Skip to the main content
This website uses cookies to give you a better online experience. By using this website or closing this message, you are agreeing to our cookie policy. More information
Alberta Supports Contact Centre

Toll Free 1-877-644-9992

Feed Mill Production Worker

Feed mill production workers operate machines that process animal and poultry feed. The machines clean, separate, crush, grind, mix, pellet, and bag grains for the feed.

Also Known As

Production Worker

NOC Codes

In Canada, the federal government groups and organizes occupations based on a National Occupational Classification (NOC) system. This alis occupation may not reflect the entire NOC group it is part of. Data for the NOC group can apply across multiple occupations.

The NOC system is updated every 5 years to reflect changes in the labour market. Government forms and labour market data may group and refer to an occupation differently, depending on the system used.

Here is how this occupation has been classified over time.

2006 NOC

  • 9461.2: Machine Operators, Food and Beverage Processing

2006 NOC-S

  • J171: Process Control and Machine Operators, Food and Beverage Processing

2011 NOC

  • 9461: Process control and machine operators, food, beverage and associated products processing

2016 NOC

  • 9461: Process control and machine operators, food and beverage processing

2021 NOC

  • 94140: Process control and machine operators, food and beverage processing
Duties
Updated Mar 22, 2023

Feed mill production workers may specialize in one area or rotate duties throughout the plant. In general, they:

  • Operate pellet mills, rolling and grinding equipment, mixing and blending equipment, and packaging equipment
  • Conduct quality-control checks
  • Maintain records of production information
  • Maintain and repair equipment
  • Handle bagged products and sales inventory in the warehouse
  • Manually scale and prepare minerals, vitamins, and medications
  • Operate forklifts
  • Load and drive trucks

The industry is changing. Production workers are being assigned more responsibility in production processes. Many plants are being automated. In most plants, workers interact with other staff members in all parts of the operation.

Working Conditions
Updated Mar 22, 2023
  • Strength Required Lift up to 20 kg

Feed mill production workers primarily work indoors. The work environment may be noisy and dusty. They may have to do some heavy lifting. Shift work usually is required.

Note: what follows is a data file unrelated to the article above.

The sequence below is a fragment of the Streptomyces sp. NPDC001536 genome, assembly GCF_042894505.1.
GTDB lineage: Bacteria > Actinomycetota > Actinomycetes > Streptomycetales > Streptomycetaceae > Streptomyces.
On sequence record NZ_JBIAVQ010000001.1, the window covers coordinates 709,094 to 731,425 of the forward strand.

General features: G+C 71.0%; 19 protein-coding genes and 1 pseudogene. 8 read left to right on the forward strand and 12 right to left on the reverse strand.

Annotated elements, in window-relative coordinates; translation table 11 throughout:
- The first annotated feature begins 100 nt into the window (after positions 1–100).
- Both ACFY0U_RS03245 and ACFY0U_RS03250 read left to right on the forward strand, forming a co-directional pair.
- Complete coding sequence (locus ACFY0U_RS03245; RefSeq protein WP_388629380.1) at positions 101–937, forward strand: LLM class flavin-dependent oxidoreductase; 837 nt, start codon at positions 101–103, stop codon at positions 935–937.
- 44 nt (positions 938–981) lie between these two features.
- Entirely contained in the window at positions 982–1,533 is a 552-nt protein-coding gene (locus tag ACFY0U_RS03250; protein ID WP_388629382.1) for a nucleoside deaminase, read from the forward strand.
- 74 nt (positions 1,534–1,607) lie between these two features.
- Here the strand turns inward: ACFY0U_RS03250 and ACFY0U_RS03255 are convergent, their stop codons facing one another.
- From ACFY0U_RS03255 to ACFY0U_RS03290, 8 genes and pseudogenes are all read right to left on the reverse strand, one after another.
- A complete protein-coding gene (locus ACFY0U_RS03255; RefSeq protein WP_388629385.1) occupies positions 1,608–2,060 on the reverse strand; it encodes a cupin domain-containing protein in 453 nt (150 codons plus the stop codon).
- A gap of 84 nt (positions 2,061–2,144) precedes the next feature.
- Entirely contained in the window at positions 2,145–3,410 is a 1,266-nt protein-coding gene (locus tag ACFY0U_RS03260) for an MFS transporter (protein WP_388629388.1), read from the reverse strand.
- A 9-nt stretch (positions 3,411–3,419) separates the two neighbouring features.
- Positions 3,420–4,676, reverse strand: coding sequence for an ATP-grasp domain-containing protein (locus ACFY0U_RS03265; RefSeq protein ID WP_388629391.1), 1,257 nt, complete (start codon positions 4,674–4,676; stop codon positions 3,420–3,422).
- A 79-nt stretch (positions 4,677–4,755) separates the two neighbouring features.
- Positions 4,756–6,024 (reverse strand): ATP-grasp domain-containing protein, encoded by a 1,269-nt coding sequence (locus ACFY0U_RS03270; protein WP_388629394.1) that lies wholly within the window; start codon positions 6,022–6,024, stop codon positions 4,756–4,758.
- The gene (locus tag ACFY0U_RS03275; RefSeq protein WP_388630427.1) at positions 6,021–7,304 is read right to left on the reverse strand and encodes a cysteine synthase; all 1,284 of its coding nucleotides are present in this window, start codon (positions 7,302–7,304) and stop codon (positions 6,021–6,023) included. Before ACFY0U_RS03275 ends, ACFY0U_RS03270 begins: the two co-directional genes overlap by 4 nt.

Interests & Abilities

In Alberta, this occupation is part of 1 or more 2006 National Occupational Classification (NOC) groups. If there are multiple related NOC groups, select a NOC heading to learn about each one.

Machine Operators, Food and Beverage Processing

2006 NOC: 9461.2

Interest Codes

Interest Codes for This NOC Group
OBJECTIVE

Interest in operating processing and packaging machines and equipment

METHODICAL

Interest in comparing information to make sure products conform to company standards; and in recording production data such as quantities, weights, sizes, dates and types of packaged products

innovative

Interest in setting up and adjusting processing and packaging machines

Your Interest Codes

To identify or change your interest codes, complete the Interests Exercise in CAREERinsite.

Reading Interest Codes
A Quick Guide

The interest code helps you figure out if you’d like to work in a particular occupation. 

It’s based on the Canadian Work Preference Inventory (CWPI), which measures 5 occupational interests: Directive, Innovative, Methodical, Objective, and Social.

Each set of 3 interest codes for this NOC group is listed in order of importance.

A code in capital letters means it’s a strong fit for the occupation.

A code in all lowercase letters means the fit is weaker.

Learn About Interests

Abilities

Typical ability expectations for this NOC group
Your abilities

To fill in or change the values for your abilities, complete the Abilities Exercise in CAREERinsite.

Mental Abilities

General Learning Ability

Verbal Ability

Numerical Ability

Visual Abilities

Spatial Perception

Form Perception

Clerical Perception

Physical Abilities

Motor Coordination

Finger Dexterity

Manual Dexterity

Understanding Abilities

A Quick Guide

You are born with abilities that help you process certain types of information and turn it into action. These abilities influence which skills you can learn more easily.